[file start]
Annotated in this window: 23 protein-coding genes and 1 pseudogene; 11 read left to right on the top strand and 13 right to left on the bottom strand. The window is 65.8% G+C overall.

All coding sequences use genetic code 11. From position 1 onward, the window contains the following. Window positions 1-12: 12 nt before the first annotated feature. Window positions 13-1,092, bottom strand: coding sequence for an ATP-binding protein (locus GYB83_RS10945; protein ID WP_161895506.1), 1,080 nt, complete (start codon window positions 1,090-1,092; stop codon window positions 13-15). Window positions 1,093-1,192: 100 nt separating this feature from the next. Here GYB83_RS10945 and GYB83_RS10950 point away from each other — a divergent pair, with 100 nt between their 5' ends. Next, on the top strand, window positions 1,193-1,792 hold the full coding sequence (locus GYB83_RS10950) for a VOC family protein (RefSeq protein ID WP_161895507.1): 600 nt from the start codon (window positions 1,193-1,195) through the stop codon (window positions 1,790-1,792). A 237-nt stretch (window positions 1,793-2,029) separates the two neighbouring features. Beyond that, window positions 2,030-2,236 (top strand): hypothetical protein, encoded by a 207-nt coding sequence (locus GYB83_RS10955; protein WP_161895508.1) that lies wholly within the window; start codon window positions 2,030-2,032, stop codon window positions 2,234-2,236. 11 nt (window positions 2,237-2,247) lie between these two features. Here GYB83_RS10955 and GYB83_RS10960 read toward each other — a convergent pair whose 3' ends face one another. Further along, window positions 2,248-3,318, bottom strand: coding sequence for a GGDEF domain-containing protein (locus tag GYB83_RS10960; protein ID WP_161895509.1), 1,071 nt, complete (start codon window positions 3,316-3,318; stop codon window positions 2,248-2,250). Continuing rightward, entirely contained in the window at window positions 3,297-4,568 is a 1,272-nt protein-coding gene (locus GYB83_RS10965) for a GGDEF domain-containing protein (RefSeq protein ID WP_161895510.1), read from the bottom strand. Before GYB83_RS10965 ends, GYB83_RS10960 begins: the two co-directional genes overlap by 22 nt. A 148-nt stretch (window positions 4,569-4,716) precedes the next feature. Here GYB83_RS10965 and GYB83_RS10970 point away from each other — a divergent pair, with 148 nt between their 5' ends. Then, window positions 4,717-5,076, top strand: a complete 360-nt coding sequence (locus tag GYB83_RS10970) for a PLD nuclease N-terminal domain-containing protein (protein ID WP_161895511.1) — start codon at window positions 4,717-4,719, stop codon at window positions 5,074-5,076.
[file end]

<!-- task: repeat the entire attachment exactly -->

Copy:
Annotated in this window: 23 protein-coding genes and 1 pseudogene; 11 read left to right on the top strand and 13 right to left on the bottom strand. The window is 65.8% G+C overall.

All coding sequences use genetic code 11. From position 1 onward, the window contains the following. Window positions 1-12: 12 nt before the first annotated feature. Window positions 13-1,092, bottom strand: coding sequence for an ATP-binding protein (locus GYB83_RS10945; protein ID WP_161895506.1), 1,080 nt, complete (start codon window positions 1,090-1,092; stop codon window positions 13-15). Window positions 1,093-1,192: 100 nt separating this feature from the next. Here GYB83_RS10945 and GYB83_RS10950 point away from each other — a divergent pair, with 100 nt between their 5' ends. Next, on the top strand, window positions 1,193-1,792 hold the full coding sequence (locus GYB83_RS10950) for a VOC family protein (RefSeq protein ID WP_161895507.1): 600 nt from the start codon (window positions 1,193-1,195) through the stop codon (window positions 1,790-1,792). A 237-nt stretch (window positions 1,793-2,029) separates the two neighbouring features. Beyond that, window positions 2,030-2,236 (top strand): hypothetical protein, encoded by a 207-nt coding sequence (locus GYB83_RS10955; protein WP_161895508.1) that lies wholly within the window; start codon window positions 2,030-2,032, stop codon window positions 2,234-2,236. 11 nt (window positions 2,237-2,247) lie between these two features. Here GYB83_RS10955 and GYB83_RS10960 read toward each other — a convergent pair whose 3' ends face one another. Further along, window positions 2,248-3,318, bottom strand: coding sequence for a GGDEF domain-containing protein (locus tag GYB83_RS10960; protein ID WP_161895509.1), 1,071 nt, complete (start codon window positions 3,316-3,318; stop codon window positions 2,248-2,250). Continuing rightward, entirely contained in the window at window positions 3,297-4,568 is a 1,272-nt protein-coding gene (locus GYB83_RS10965) for a GGDEF domain-containing protein (RefSeq protein ID WP_161895510.1), read from the bottom strand. Before GYB83_RS10965 ends, GYB83_RS10960 begins: the two co-directional genes overlap by 22 nt. A 148-nt stretch (window positions 4,569-4,716) precedes the next feature. Here GYB83_RS10965 and GYB83_RS10970 point away from each other — a divergent pair, with 148 nt between their 5' ends. Then, window positions 4,717-5,076, top strand: a complete 360-nt coding sequence (locus tag GYB83_RS10970) for a PLD nuclease N-terminal domain-containing protein (protein ID WP_161895511.1) — start codon at window positions 4,717-4,719, stop codon at window positions 5,074-5,076.